Rebecca Cullers of Adweek claims that marketer and so-called “consumer advocate” Alex Bogusky has a “foolproof way of bringing back 1 million U.S. jobs.” Bogusky says in a YouTube video, “It’s as simple as this: Every time you buy something, ensure it was made in America.” He immediately backs off that absurd claim and urges people to spend “just 5 percent more on things made in America.” Either way, his plan is rooted in faulty economics and corrupt morality.
The economic fallacies inherent in Bogusky’s plan are known to anyone who has taken an introductory economics class or read Henry Hazlitt’s Economics in One Lesson or a similar work. These fallacies involve ignoring crucial economic facts, such as:
- When Americans purchase imported goods and services for less than the American-made alternatives, they have more money left to buy other things they want and need. This is not bad for Americans; it’s good for them.
- When people in foreign nations sell more goods and services to Americans, they also buy more goods and services from American exporters. This too is good for Americans. Bogusky’s plan would, among other things, destroy export-related jobs. That would be bad for Americans.
- When people produce what they’re best at producing and then trade with others, they create more total wealth than they would if they produced something else. The relevant economic principle is “comparative advantage,” a major component of which involves location. For example, people grow bananas commercially in the tropics of Central and South America, not in Colorado or Quebec; and they develop computer technology in Silicon Valley and Tokyo. If people tried to grow bananas in Silicon Valley or build computers on banana farms, they would produce far less. Bogusky’s plan would destroy wealth by reducing aggregate productivity and trade. This would be bad for Americans.
- The United States is a giant, 314 million-person (relatively) free trade zone. It makes no more sense to cut off or reduce trade with other nations than it does to cut off or reduce trade with other states. For a Californian to purchase leather goods from Mexico is no different in principle than for a Nevadan to purchase wine from California. In each and every such case, goods (or services) travel both ways, and each party to the trade is better for the exchange.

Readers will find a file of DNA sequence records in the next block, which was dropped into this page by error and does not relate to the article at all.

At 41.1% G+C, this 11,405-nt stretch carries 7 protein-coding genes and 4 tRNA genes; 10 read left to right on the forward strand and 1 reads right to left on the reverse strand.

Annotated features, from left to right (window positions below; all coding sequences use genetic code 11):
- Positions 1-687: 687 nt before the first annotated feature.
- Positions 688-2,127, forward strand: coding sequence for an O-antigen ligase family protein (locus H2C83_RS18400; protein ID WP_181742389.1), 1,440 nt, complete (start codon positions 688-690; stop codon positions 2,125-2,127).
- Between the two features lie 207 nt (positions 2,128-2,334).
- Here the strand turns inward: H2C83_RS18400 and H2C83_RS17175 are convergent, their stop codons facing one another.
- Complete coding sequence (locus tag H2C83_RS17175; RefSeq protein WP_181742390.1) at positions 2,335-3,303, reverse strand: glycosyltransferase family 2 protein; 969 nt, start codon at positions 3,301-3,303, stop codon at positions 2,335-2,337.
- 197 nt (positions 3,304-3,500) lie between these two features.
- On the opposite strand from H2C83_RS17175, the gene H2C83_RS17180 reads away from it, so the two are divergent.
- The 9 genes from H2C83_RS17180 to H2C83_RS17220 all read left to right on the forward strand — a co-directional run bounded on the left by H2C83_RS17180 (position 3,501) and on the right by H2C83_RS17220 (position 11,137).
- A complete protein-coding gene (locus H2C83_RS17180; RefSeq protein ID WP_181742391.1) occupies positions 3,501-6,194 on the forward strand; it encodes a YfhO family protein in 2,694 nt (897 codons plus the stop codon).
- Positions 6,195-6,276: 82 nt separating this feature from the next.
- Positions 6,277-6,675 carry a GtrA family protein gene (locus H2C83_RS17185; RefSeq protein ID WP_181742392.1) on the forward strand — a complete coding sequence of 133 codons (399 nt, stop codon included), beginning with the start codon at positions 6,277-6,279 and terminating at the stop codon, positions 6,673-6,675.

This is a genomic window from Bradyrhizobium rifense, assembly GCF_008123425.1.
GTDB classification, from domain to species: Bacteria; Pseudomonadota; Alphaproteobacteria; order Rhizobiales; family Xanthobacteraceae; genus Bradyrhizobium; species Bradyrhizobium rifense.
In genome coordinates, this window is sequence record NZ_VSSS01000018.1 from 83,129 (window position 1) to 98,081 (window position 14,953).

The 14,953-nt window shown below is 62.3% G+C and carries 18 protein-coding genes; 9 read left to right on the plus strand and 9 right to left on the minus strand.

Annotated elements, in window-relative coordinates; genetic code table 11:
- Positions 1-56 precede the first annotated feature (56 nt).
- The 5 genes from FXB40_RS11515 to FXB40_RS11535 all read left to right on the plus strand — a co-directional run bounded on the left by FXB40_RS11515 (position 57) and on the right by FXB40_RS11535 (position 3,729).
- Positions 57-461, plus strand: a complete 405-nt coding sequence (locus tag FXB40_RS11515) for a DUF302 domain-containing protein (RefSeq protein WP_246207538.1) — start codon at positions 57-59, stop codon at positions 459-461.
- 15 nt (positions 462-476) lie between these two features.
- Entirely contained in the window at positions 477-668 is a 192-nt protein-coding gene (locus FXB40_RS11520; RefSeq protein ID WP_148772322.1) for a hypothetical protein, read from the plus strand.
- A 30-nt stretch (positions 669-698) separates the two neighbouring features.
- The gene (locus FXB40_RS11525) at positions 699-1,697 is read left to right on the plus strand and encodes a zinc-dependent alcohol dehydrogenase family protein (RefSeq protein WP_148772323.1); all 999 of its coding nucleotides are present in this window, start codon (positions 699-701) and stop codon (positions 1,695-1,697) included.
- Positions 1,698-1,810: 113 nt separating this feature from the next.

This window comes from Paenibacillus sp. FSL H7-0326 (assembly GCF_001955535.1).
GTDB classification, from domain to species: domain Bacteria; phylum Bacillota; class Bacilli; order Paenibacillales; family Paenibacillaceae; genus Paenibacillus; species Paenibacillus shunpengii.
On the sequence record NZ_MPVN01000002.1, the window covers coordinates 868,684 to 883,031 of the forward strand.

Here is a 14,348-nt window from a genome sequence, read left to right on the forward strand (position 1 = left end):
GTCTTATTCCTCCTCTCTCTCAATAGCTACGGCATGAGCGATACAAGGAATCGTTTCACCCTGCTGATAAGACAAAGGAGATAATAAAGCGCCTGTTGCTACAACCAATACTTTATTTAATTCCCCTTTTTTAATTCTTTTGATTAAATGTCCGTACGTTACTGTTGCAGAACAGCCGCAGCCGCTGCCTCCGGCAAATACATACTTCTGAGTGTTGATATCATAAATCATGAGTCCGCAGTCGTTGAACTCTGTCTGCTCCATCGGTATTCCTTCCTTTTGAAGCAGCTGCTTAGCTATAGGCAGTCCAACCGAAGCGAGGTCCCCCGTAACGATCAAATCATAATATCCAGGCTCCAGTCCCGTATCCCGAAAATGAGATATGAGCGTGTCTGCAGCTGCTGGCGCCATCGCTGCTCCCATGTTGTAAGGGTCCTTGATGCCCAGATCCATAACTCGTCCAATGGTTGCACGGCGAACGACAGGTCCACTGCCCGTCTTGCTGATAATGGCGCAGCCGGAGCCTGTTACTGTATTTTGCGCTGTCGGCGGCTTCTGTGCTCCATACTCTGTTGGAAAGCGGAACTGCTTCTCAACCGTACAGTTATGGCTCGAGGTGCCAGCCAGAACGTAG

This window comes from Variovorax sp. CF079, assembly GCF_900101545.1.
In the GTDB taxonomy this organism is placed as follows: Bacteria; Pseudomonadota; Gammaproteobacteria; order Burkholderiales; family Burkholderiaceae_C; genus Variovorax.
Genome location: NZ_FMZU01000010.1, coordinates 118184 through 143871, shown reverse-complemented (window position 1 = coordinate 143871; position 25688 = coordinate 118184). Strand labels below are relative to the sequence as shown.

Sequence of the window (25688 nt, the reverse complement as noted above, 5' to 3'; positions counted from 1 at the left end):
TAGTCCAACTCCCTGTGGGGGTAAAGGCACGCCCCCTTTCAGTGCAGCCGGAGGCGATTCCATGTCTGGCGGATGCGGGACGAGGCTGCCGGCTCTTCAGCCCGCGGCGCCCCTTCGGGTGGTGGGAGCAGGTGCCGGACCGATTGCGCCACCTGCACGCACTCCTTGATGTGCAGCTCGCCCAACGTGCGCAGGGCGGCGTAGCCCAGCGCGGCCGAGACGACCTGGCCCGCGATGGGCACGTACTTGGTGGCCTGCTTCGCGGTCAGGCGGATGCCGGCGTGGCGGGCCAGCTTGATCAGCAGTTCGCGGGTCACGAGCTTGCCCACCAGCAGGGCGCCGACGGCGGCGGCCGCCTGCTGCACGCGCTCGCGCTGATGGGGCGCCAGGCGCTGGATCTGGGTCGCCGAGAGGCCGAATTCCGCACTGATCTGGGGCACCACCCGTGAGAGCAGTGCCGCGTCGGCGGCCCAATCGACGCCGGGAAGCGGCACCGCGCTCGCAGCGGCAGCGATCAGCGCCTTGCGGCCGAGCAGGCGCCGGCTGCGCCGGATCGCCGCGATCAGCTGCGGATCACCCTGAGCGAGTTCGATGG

As foolish as Bogusky’s proposal is, the fact that American businesses move overseas does, in some cases, indicate a real problem—although, judging from his video, Bogusky has no idea what it is. The problem is that some businesses move overseas, not because they can operate more efficiently by doing so, but because rapacious taxes and regulations drive them overseas. The solution to this problem, however, is not for Americans to spend more of their money on comparable goods and services produced at home; the solution is for the government to reduce its coercion (zero is ideal) and stop driving American businesses away.
Unfortunately, many Americans will accept Bogusky’s proposal despite the fact that it would be economically harmful to them. This is because many Americans accept the altruistic premise that individuals should sacrifice their own interests for the sake of others.
Bogusky asks Americans to sacrifice their wealth by paying more for comparable goods and services, allegedly for the sake of “creating jobs” for others. (At times, he suggests that spending more money without gaining more or better products isn’t really a sacrifice, but that’s ludicrous.) Well, if Americans morally should sacrifice for others, what difference does it make that they will be economically harmed by doing so? If it’s the right thing to do, then it’s the right thing to do.
The fact is, however, that it is not the right thing to do. Economics is not in conflict with morality. The two sciences are in unison. What is economically good for Americans is so because it is morally correct for them. Gains are good and losses are bad in both economics and morality.
Although Bogusky is worse than clueless when it comes to economics, at least he has unintentionally offered a good opportunity to point out that the moral is the practical.
Image: Wikimedia Commons